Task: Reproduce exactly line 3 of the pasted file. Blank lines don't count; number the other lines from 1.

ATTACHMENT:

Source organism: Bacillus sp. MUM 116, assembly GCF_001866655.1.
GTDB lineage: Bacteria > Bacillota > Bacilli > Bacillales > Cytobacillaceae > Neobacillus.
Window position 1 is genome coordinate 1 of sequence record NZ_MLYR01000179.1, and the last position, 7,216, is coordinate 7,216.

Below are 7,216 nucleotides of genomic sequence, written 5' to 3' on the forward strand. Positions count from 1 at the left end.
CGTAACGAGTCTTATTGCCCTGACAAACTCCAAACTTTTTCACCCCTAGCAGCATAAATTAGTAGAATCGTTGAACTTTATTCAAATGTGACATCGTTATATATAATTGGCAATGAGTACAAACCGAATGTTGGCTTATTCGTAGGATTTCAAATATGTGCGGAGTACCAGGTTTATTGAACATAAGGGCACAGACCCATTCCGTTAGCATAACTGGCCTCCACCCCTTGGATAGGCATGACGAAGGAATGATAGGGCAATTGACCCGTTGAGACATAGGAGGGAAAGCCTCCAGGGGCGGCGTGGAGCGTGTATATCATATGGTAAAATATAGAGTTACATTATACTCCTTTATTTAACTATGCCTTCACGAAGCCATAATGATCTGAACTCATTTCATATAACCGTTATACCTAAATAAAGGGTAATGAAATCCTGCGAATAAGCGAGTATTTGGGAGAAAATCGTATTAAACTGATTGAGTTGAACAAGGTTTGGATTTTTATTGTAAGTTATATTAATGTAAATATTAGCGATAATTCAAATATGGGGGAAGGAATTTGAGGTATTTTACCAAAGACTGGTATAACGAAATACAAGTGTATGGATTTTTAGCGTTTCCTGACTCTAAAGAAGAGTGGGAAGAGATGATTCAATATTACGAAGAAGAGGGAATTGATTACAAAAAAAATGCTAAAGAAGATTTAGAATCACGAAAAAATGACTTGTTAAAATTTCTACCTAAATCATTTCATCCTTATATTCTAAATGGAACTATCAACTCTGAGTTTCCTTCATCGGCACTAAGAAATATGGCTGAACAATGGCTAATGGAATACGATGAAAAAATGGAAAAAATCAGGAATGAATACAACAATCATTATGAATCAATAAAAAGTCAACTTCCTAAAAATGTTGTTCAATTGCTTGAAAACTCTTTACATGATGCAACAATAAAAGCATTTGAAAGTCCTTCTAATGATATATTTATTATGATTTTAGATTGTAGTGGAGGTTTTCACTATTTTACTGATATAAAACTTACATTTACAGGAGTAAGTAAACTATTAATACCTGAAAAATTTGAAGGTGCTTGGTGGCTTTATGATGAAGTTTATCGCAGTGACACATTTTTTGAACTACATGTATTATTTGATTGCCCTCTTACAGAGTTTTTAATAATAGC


Window position 1 is genome coordinate 1 of sequence record NZ_MLYR01000179.1, and the last position, 7,216, is coordinate 7,216.